The Peabody Post

John Shirley-Quirk (1931 – 2014)

Shirley-QuirkJeffrey Sharkey, director of the Peabody Institute, offered the following statement in reaction to news of the death of John Shirley-Quirk, a member of the Peabody faculty from 1992 to 2012:

“The Peabody community is saddened to lose John Shirley-Quirk, a respected colleague, beloved teacher, and consummate musician. I had the honor of working with John for most of my years as director at Peabody. I first heard him sing at Tanglewood in the summer of 1980 and was captivated by his lyrical voice and warmth of spirit. John had one of the most distinguished vocal careers in the world, including his outstanding collaborations with Benjamin Britten. I am grateful to have seen first-hand his wonderful teaching and commitment to all of his students. Our thoughts are with our friend, Terry Shirley-Quirk and all of their family during this difficult time.”

Margalit Fox of The New York Times, John Shirley-Quirk, a Bass-Baritone and Specialist in Britten, Is Dead at 82

Tim Smith of The Baltimore Sun, Bass-baritone John Shirley-Quirk, eminent Britten expert and Peabody Institute faculty member, dies at 82

Michael White of The TelegraphRemembering John Shirley-Quirk: the passing of a great British voice

The Telegraph, John Shirley-Quirk- obituary

2 Responses

  1. If there’s one thing for certain it’s that he was not a ‘yes’ man. All those who coached with him will no doubt be more familiar with his trademark ‘no! no! no!’. But then I felt like John always demanded the best from himself and from his students in a way that few musicians I’ve ever worked with do. If it meant singing the same passage twenty times in a lesson, or making an unprepared student in a class stop because their German was unsatisfactory and try again the next week then so be it. And quite right too.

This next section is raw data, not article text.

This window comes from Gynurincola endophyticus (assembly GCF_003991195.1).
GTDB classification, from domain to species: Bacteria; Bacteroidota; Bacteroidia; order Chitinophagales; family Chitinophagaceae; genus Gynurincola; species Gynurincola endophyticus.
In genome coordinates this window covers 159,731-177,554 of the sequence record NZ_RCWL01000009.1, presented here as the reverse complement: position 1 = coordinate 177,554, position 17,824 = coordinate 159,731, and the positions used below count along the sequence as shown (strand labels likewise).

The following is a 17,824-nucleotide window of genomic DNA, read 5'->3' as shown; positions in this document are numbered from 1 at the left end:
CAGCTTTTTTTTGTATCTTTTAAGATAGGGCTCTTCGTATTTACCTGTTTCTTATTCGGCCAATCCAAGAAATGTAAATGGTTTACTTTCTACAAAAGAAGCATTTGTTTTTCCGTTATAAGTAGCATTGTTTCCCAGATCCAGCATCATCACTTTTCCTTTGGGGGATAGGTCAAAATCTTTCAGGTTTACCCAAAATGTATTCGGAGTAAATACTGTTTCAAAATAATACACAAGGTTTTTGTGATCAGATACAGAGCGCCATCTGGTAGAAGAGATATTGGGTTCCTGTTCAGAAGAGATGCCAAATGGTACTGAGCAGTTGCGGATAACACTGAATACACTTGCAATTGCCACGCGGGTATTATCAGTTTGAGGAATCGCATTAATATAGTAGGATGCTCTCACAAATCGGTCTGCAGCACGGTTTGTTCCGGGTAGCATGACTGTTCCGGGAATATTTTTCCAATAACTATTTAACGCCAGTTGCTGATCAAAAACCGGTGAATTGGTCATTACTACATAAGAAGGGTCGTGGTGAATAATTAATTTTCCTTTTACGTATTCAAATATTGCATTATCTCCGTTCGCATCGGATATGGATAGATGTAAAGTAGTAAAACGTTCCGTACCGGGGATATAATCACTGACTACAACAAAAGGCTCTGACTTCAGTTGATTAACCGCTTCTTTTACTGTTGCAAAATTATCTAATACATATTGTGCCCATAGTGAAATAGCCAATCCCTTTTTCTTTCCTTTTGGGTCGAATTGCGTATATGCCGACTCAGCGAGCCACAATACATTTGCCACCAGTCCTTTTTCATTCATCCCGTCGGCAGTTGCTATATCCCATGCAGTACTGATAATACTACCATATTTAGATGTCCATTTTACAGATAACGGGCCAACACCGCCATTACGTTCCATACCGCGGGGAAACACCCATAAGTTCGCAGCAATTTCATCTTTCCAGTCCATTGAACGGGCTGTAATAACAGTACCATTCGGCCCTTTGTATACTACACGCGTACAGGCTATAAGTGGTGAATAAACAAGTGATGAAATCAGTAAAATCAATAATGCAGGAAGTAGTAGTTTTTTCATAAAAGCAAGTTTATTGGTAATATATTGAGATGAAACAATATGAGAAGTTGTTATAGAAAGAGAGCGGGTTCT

His knowledge of repertoire, styles, languages, and musicianship were awe-inspiring, and he often felt like this bastion of brilliance from another age, which in a lot of ways he was. But beneath that professional lion’s exterior was a warm English gentleman, who would often be found reading his copy of the Financial Times in his somewhat draconian studio as the sun beamed in through the dusty window.
    On his last visit to Peabody we talked about the Bredon Hill and Other Songs by Butterworth. He told me that he had recently been reading the Housman poem on Bredon Hill itself back in the Old Country and been moved to tears. The poem is about a young man whose love was taken from him by death, and of course poor John had suffered this fate not once but twice. The last song of the set is a farewell that feels appropriate for one Englishman to another, as today my heart is overburdened:

    WITH rue my heart is laden
    For golden friends I had,
    For many a rose-lipt maiden
    And many a lightfoot lad.
    By brooks too broad for leaping
    The lightfoot boys are laid;
    The rose-lipt girls are sleeping
    In fields where roses fade.

    Jonathan Wagstaff, MM Voice ’13

  2. The voice department is mourning this great loss to our community and to the world of singing. John was an extraordinary colleague and great friend to so many of us. We are enjoying the many wonderful memories which we share of his life, humor and selflessness. Our sympathy to Terry and the family.
    Phyllis Bryn-Julson, Chair, Voice Department

Leave a Reply